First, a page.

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House panel poised to order that congressional research reports be made public

The U.S. Capitol dome at sunset on Nov. 18, 2016, in Washington. (Alex Brandon/AP)

Congress is getting closer to ordering that its taxpayer-funded research reports be made public following a breakthrough in the decades-long fight to bring greater transparency to the work of the Congressional Research Service.

A draft report set to be adopted by the House Appropriations Committee on Thursday includes language ordering the CRS “to make available to the public, all non-confidential reports.” That language could still be amended, and report language does not carry the force of law, but the guidance is generally followed by U.S. agencies.

This is the farthest CRS transparency efforts have advanced after a long push to make the agency’s reports more directly accessible to the public. CRS reports are already available on the Internet through at least three private online troves, as well as through paid middlemen, but they have never been released to the public in a complete and systematic manner.

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“Nothing in these reports are confidential or require clearance to review,” said Rep. Kevin Yoder (R-Kan.), chairman of the Appropriations subcommittee on the Legislative Branch. “Most of these reports end up in the public domain anyway. They’re just not centrally located and easily findable. … I can’t find a compelling reason we shouldn’t do it.”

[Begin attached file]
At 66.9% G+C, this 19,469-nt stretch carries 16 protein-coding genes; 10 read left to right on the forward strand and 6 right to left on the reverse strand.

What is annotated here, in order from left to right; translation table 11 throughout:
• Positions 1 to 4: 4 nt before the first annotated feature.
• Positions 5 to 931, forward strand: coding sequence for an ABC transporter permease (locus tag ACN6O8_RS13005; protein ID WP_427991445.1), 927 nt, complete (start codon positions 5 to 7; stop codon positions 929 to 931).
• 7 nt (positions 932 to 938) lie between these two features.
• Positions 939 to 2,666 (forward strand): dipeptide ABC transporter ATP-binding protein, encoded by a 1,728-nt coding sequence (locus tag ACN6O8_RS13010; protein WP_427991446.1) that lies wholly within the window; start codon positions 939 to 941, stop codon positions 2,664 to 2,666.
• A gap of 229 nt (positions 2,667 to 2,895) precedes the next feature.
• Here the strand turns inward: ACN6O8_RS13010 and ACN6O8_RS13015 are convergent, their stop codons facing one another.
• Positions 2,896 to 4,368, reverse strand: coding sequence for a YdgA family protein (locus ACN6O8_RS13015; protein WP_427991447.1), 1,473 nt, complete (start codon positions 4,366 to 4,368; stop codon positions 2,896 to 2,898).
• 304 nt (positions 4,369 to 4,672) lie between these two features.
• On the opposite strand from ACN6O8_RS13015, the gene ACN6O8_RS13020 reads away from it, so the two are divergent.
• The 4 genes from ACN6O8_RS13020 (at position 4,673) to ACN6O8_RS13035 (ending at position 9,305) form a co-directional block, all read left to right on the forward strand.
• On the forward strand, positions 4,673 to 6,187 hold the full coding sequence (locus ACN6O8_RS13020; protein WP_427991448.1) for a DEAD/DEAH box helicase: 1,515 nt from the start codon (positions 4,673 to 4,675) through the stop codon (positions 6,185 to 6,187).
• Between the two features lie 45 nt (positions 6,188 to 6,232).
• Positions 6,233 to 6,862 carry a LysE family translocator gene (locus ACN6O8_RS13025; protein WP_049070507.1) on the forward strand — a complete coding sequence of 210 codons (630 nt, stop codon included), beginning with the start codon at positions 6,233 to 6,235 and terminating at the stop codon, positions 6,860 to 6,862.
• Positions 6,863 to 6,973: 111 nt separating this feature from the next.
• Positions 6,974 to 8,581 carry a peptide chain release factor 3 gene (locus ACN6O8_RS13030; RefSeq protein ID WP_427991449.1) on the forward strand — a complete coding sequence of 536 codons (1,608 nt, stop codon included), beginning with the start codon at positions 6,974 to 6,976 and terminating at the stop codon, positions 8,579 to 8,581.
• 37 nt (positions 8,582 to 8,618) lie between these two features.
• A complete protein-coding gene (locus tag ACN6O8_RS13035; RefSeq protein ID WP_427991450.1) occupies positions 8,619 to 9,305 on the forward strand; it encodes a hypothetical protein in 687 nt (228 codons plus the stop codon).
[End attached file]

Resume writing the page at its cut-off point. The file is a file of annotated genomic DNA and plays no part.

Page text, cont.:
Last year, a push to amend the Legislative Branch appropriations bill to add a CRS transparency measure led by Reps. Mike Quigley (D-Ill.) and Scott Rigell (R-Va.) failed on a bipartisan 32-18 vote after both Republican and Democratic lawmakers raised concerns. But the fact that the report language appears in the base report this year could give the transparency language an advantage because committee members tend to give some deference to a subcommittee’s recommendations.

Under current CRS policy, agency products are released only under limited circumstances, such as when a report is given to a federal agency after the agency provided data for analysis.

In 2015, the agency issued a “policy on confidentiality” holding that “CRS staff must consider and treat as confidential all information related to CRS’ work for Congress” and that even non-confidential reports “are prepared exclusively for Congress.”

Supporters of transparency argue that the agency, a subsidiary of the Library of Congress with a $108 million budget this year, ought to make its products public as a matter of course, with exceptions granted for sensitive national security matters and for private analysis and communications with individual members. Critics of the push say more openness would irreparably change the relationship between lawmakers and the agency and could make it more difficult for CRS to render quick and useful analysis.

Yoder said Wednesday that the Library of Congress and CRS “expressed no objections” to releasing non-confidential reports in recent hearings, and the report language indicates that his subcommittee considers the question settled.

“The Committee has debated this issue for several years, and after considering debate and testimony from entities inside the legislative branch and beyond the Committee believes the publishing of CRS reports will not impede CRS’s core mission in any impactful way and is in keeping with the Committee’s priority of full transparency to the American people,” the draft report says.

The agency is directed to submit a transparency plan and cost estimates to relevant congressional committees within 90 days.

Correction: An earlier version of this story misidentified Yoder as Todd Yoder, not Kevin Yoder.